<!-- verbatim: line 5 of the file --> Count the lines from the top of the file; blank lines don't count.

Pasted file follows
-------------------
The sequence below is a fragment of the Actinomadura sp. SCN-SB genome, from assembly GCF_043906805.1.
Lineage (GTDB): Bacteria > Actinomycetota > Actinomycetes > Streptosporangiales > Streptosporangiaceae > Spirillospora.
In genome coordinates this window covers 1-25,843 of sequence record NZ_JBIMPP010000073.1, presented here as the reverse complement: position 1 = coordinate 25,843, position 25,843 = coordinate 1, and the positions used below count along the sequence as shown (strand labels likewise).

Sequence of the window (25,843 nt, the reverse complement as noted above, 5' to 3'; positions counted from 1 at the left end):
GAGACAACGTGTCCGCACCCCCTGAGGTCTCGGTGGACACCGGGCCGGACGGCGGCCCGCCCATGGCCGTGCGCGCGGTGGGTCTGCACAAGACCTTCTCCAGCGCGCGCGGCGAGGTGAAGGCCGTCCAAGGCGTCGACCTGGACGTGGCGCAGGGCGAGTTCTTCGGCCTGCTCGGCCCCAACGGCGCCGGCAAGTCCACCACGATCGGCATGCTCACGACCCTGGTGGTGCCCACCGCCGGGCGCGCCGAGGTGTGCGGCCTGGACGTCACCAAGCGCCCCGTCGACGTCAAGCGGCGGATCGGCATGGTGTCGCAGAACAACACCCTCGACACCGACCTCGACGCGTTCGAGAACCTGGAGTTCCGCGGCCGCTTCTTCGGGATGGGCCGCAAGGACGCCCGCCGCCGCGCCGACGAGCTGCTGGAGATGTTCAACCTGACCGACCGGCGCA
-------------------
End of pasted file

GAGACAACGTGTCCGCACCCCCTGAGGTCTCGGTGGACACCGGGCCGGACGGCGGCCCGCCCATGGCCGTGCGCGCGGTGGGTCTGCACAAGACCTTCTCCAGCGCGCGCGGCGAGGTGAAGGCCGTCCAAGGCGTCGACCTGGACGTGGCGCAGGGCGAGTTCTTCGGCCTGCTCGGCCCCAACGGCGCCGGCAAGTCCACCACGATCGGCATGCTCACGACCCTGGTGGTGCCCACCGCCGGGCGCGCCGAGGTGTGCGGCCTGGACGTCACCAAGCGCCCCGTCGACGTCAAGCGGCGGATCGGCATGGTGTCGCAGAACAACACCCTCGACACCGACCTCGACGCGTTCGAGAACCTGGAGTTCCGCGGCCGCTTCTTCGGGATGGGCCGCAAGGACGCCCGCCGCCGCGCCGACGAGCTGCTGGAGATGTTCAACCTGACCGACCGGCGCA